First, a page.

In his book Spiritual Depression Martin Lloyd-Jones said that many people in the church that feel like they are not close to God are in that condition because they “are people who decide to take up Christianity instead of being taken up by Christianity.” I like that way of describing it. Christianity cannot be something we just “take up.”
Have you ever used that phrase—take up? Maybe you decided to take up guitar; you strummed it for a few weeks, but the callouses on your fingers got to be too much. You decided to take up painting, but you realized you are no Bob Ross. Many of us have remnants from the things we took up but never mastered. Following Jesus cannot be like a new hobby we decide to give a try.
Before taking up a hobby we need to decide if we are willing to make the commitment. Do I have room in my house to set up an art studio or a grand piano? Am I willing to spend the money on the new camera or the boat with all its accessories? Some people make these decisions on a whim and then end up regretting it. Some people join a church or make a profession of faith on a whim, without first deciding if following the Lord is something they are willing to do. Jesus addressed this in Luke 14:28 when He asked, “For which of you, desiring to build a tower, does not first sit down and count the cost, whether he has enough to complete it?”
Jesus’ point is that we would not start the construction of a building without knowing the cost. No one wants to be halfway finished and realize they cannot afford to complete it. In the same way, we should not declare our allegiance to God without first seeing what that would require, and if we are willing to pay the price.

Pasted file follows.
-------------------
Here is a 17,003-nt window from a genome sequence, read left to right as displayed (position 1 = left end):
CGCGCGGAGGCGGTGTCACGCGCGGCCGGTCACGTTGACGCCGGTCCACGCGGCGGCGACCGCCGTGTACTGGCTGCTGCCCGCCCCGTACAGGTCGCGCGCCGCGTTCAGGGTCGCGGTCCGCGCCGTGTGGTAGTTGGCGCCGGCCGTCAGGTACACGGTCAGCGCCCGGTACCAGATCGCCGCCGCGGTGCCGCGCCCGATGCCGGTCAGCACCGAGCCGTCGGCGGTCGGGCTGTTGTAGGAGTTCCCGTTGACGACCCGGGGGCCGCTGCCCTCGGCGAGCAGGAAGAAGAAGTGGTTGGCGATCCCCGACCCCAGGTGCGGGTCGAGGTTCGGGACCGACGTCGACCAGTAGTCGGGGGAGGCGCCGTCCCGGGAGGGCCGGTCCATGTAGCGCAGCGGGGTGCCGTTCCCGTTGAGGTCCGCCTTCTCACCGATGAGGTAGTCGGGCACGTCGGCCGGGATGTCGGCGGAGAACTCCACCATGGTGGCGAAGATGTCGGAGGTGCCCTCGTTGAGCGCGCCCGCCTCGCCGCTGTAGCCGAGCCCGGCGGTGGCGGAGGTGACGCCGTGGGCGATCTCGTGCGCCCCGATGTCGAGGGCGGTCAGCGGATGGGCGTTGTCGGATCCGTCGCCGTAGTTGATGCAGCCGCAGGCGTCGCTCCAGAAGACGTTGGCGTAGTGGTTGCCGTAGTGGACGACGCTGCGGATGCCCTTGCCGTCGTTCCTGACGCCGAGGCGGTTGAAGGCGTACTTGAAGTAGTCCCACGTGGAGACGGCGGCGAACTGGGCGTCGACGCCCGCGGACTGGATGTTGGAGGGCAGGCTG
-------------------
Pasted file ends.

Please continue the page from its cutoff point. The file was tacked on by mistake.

Instead of taking up Christianity, Lloyd-Jones said we need to be taken up by Christianity. We need to allow our faith to take control of us. This means that Christianity is not something we do, but something we become. It is not the same thing as joining a club or signing up for a membership somewhere. Christianity, when properly understood, transforms our lives. Those who merely take it up never experience the true transformation it is meant to bring.
When it comes to Christianity, once we consider the cost we need to go all in. Jesus said, “If anyone would come after me, let him deny himself and take up his cross daily and follow me (Luke 9:23).” This is not like taking up a hobby for a week and then letting it collect dust. When we give our hearts to the Lord and follow Him completely, we will avoid the spiritual depression that results from not being committed to the God we claim to follow. We will grow closer to Him and not have to wonder if we are truly saved.